I’ve now read the Chichester report in full.
News reports have already highlighted the damning comments made about the diocese:
- the lives that have been deeply wounded by the abuse suffered at the hands of clergy and of lay people;
- the wickedness and shamefulness of what has happened to those who were abused; the appalling history in these matters affecting children and vulnerable adults;
- a history of safeguarding in the diocese of Chichester that has in the past fallen woefully short of what should be expected;
- John Hind, the outgoing diocesan bishop, describing the diocese as “dysfunctional”.
The report calls for a radical change of culture in the diocese – one in which the sanctity, dignity and well being of children and vulnerable adults is openly and transparently at its heart. A fresh commitment of obedience to the call of Christ is necessary, it says.
The authors say it has become clear that the diocese needs to be seen within the wider picture of the national Church.
For Changing Attitude, I think this report opens a window onto the culture of a diocese which, I hope, is at the extreme end of abuse and dysfunction in the Church of England. But the abuse and dysfunction is present beyond the limits of this one diocese.
The creation of a dysfunctional culture in Chichester diocese begun under Eric Kemp, bishop from 1974 to 2001. Eric welcomed into the diocese, no questions asked, clergy who were variously gay, anti the ordination of women, misogynistic and camp. It became a particular refuge for this set. The Anglo-Catholic traditionalist set contains many closeted gay men, or to be more accurate, men who can be wildly camp within their own circle but hide their sexuality from their congregations, straight clergy and bishops. This category of gay priest does not join the Changing Attitude Sussex group
John Hind clearly failed in his role as diocesan. Sympathetic to the Anglo-Catholic set and committed to a male only priesthood, he either ignored or failed to see the dark, shadow side that this closeted network and misogynistic attitude creates.
Women and LGB&T people also subjected to abuse
There is a risk that what happens next limits the focus to Chichester and to the abuse of children and vulnerable adults, critical though this is. I think the lesson needs to be extended to the whole Church of England and to other categories of people which also experience abuse by the Church – women and lesbian, gay, bisexual and transgender people.
The Diocese of Chichester has one diocesan and two area bishops, and since women were ordained to the priesthood, no bishop in the diocese has supported the ordination of women. Women are inevitably more vulnerable in a diocese like Chichester which has such a strong anti-women’s ordination culture.
The presence of the Anglo-Catholic anti-women’s ordination set, with its preponderance of gay clergy, also has an unhealthy effect, reinforcing rather than creatively challenging Church attitudes towards LGB&T people that treat us as inferior people, debarring gay clergy and bishops from loving, committed civil partnerships, and totally debarring us from marital equality.
In Appendix 3 the report says a change in culture must be created in which the sanctity, dignity and well being of children and vulnerable adults is openly and transparently at the heart of the diocese and the dysfunctionality within the senior diocesan team must be urgently addressed.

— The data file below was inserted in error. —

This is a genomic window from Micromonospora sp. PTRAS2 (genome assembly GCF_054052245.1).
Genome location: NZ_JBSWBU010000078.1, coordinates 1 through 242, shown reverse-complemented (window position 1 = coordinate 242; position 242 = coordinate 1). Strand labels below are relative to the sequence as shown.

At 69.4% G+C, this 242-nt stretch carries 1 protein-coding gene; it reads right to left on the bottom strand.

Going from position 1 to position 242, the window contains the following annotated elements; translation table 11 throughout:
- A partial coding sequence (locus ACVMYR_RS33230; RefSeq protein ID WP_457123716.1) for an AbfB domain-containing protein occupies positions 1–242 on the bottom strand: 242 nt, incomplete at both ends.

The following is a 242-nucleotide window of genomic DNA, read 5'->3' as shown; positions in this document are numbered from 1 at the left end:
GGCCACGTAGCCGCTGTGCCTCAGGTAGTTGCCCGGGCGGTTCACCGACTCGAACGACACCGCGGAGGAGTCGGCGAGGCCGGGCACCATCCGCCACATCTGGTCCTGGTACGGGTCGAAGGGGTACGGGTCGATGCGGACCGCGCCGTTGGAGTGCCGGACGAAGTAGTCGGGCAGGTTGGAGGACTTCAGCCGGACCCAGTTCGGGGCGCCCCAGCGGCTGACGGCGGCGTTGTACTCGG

I think these recommendations apply to the national Church as much as to the Diocese of Chichester.
Church of England culture in need of radical change
Changing Attitude is calling for radical change in the national Church. We want equality in every aspect of church life for LGB&T, from clergy and Episcopal appointments to equal marriage. We are committed to the full inclusion of LGB&T people and women at every level of church life.
A national change of culture is needed which recognizes that to treat LGB&T people and women as in any way second class beings or inferior members of God’s creation creates abusive attitudes and relationships. I have stood at the doors of General Synod and witnessed the way in which some members of Synod think they have divine authority to abuse gays and women.
The report says “[t]he safeguarding of children, young people and vulnerable adults is fundamental for the Church as an institution called to bear witness to the Good News given to all humanity in Jesus Christ. Members of the Church belong to a body whose accountability is not only to the human community within which it is set but ultimately to the One it exists to serve.”
I think those at the top level of the Church fail to see the relationship between the attitudes to women and LGB&T people which a minority claim are Biblically-sanctioned and the abusive attitudes which result from this. These people do not hold legitimate, Christ-like attitudes to people like me (although these attitudes are held to be legitimate by parts of the tradition and teaching).
The inability to distinguish between the attitude of Jesus towards all members of the human community and the abusive attitudes that are rampant across the Anglican Communion is rooted in a failure to live with an image of God as infinitely loving creator who infuses creation with his very essence in the life of the Spirit and calls us to overcome our prejudices, projections and hatreds by learning to love as openly and tenderly as Jesus.
The Church of England needs to examine the ideas it holds about the One we are called to worship and to serve, the one whose service is perfect freedom and who loves us to the end of infinite time and space.
Failure to do this means the Church will continue to be judged nationally and found wanting, a Church the Chichester report shows can at times manifest abuse in a shameful and wicked way.